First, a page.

Category Archives: alternate reality games

BBC’s “The Code” maths/TV game/ARG: pre-run commentary

The Code is about to start, and Adrian’s on good form here with some concise bashing of ARG-design stereotypes:

“the ‘inverted pyramid’ model of engagement for ARGs and transmedia! But I don’t like it

feels like a post-facto justification of why only a few people get really engaged in most projects by suggesting that what you’re making is just way too awesome/hard for the public, who’ll have to make do with lightweight stuff (yes, like Flash games).”

He’s been banging this drum since PerplexCity, but IMHO there’s been comparitively little success. He’s long been wrestling with ways to make that actually work in practice, as opposed to a believable bit of theory. From the tone of this blog post, I’m pegging this as “one to watch”, and see if there’s a big step forward.

Something else to highlight, too; something *I’ve* been banging on about for a long time:

“The fact is, most people are smarter and more engaged than you might think.”

4 games, 4 *educational* games, on the BBC (who publishes some of the best pre-school games / learning content in the world). Fingers crossed this does something new and novel *and which actually works* :).

Graduate/intern games job, London (SixToStart)

Details here

a six-week paid internship, beginning in October. We’re looking for smart people who are interested in making social and story-based online games. You must be able to demonstrate experience of having worked on games in the past, whether you helped make a big game, or worked on your own in your spare time, and we’re particularly interested in:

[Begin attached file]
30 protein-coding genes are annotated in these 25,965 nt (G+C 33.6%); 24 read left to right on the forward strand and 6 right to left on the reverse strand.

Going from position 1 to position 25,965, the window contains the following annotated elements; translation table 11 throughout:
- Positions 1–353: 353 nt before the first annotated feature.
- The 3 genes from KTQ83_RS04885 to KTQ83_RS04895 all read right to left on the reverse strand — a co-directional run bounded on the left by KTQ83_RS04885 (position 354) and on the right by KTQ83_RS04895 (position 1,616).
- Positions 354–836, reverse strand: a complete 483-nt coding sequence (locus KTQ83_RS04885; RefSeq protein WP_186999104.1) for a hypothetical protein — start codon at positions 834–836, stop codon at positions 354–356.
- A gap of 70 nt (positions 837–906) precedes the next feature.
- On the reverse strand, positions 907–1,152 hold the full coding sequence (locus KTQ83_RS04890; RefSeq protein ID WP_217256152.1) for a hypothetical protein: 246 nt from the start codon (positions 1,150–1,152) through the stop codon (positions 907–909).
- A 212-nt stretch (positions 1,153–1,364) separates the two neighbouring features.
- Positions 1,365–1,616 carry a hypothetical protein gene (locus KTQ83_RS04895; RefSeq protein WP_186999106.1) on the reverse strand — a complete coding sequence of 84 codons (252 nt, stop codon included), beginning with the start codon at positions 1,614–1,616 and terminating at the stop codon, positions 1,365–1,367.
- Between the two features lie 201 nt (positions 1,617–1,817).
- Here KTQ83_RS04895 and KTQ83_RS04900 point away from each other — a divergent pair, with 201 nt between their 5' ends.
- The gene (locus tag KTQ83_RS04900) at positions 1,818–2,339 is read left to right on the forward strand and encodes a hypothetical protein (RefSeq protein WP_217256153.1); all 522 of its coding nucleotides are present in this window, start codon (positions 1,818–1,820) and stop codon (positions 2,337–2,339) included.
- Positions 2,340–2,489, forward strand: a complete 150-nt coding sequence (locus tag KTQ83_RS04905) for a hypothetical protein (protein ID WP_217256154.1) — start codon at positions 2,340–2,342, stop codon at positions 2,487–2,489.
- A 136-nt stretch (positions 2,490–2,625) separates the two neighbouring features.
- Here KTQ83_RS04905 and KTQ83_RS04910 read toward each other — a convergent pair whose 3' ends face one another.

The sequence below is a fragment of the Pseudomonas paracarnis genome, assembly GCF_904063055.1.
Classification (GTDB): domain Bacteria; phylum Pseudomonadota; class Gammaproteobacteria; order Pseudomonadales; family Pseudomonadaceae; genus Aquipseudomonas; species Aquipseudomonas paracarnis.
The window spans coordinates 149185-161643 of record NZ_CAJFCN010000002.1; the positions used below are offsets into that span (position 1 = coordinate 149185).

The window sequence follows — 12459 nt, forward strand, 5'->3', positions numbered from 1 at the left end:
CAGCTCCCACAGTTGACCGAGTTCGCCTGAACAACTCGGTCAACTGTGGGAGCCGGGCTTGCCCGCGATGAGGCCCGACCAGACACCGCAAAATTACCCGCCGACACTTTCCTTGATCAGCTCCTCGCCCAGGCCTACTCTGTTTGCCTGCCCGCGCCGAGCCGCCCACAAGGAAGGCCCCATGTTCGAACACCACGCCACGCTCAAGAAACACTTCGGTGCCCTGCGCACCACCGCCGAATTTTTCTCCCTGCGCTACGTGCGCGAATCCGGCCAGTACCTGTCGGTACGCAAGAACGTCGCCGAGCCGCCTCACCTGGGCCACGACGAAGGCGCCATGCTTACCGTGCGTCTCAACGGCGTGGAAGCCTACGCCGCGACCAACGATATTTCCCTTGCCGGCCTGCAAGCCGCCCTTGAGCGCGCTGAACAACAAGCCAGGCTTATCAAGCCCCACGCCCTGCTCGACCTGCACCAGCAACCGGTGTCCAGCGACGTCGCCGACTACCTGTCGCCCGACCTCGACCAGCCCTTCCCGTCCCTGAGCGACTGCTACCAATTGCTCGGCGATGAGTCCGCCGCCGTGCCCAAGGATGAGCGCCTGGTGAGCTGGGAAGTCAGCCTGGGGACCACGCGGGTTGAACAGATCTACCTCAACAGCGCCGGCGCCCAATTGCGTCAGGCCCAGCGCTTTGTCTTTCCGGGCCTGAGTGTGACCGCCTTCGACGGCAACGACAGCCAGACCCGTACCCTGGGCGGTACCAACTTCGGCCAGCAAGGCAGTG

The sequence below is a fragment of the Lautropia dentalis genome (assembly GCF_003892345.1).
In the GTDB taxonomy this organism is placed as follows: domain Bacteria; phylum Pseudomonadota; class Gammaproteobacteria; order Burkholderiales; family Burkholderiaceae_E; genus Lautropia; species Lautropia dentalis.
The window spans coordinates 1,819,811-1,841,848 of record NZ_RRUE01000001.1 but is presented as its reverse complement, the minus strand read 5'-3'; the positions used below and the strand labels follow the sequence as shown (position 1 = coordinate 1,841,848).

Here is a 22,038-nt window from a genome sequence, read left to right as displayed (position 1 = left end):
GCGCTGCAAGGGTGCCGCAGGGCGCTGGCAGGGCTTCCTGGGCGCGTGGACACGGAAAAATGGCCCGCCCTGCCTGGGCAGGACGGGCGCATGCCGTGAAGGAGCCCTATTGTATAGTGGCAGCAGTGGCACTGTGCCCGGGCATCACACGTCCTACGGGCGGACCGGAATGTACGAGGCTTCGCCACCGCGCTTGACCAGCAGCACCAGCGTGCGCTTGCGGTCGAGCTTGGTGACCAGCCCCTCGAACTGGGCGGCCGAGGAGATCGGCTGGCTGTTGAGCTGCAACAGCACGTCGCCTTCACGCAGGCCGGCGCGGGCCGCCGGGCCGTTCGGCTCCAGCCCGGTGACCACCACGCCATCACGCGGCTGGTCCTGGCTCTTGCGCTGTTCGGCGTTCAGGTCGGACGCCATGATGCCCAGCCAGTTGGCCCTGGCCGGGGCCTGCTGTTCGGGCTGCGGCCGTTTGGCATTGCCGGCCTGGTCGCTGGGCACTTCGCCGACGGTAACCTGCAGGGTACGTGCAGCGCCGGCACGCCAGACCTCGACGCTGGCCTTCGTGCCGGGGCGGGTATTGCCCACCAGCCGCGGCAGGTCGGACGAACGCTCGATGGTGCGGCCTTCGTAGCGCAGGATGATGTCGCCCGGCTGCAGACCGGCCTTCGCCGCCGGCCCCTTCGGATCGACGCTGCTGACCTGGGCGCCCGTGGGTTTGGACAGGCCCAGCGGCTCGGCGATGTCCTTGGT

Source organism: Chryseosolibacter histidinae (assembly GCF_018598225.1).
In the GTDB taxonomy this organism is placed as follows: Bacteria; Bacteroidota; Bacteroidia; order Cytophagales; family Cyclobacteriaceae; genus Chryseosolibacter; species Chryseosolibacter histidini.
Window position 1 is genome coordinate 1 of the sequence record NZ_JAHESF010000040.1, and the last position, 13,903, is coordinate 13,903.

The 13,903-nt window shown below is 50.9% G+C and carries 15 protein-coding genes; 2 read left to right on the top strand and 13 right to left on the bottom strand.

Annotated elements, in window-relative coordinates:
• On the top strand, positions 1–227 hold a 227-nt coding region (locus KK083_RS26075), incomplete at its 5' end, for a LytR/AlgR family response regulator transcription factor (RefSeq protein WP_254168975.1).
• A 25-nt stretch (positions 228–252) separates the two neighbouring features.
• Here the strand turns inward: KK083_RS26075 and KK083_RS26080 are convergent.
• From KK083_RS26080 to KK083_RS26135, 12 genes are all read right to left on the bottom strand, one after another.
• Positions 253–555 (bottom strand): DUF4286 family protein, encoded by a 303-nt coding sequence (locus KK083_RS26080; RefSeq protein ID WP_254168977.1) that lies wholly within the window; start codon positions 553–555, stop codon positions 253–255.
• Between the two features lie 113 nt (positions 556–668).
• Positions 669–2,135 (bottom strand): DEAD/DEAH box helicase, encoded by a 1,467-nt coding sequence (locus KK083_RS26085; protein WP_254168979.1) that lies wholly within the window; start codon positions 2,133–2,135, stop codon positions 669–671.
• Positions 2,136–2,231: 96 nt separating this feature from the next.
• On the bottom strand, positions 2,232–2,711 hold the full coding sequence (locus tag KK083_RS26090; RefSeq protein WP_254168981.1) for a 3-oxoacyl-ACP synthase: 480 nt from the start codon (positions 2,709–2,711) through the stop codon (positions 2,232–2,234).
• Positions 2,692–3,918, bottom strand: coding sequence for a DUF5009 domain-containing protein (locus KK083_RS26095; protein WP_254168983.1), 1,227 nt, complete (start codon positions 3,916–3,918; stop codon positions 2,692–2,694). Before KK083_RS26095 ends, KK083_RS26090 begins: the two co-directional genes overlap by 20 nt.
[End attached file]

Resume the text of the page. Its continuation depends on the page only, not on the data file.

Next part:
* Front and back-end web developers
* Game designers
* Artists and graphic designers (aimed at games)

This is one of those “exceptional” opportunities – SixToStart is a tiny tiny company, but they have a habit of winning awards for their unique mix of modern games, at the cutting-edge of game-design, using computers as only a part of the overall game. Google if you don’t know them…

GDC09: Meaningful Social Reality Games

Austin Hill, Akoha


Conference organizer introduced this as “during this first talk, think about the platform they’ve made, as much as you do the game; that could be especially interesting for this audience”.

I totally support the principles and the ideals. The game looks fun and interesting, and at the same time taking a very “Don’t worry, be crappy” approach to core game design: lots of classic mistakes made, obvious stuff. Is this a case of being brave enough to deliberately make the mistakes they understand (because they’re easy to fix later when you’re more successful – and it leaves you more spare time to focus on fixing/avoiding the mistakes you don’t understand yet) – or just naivety?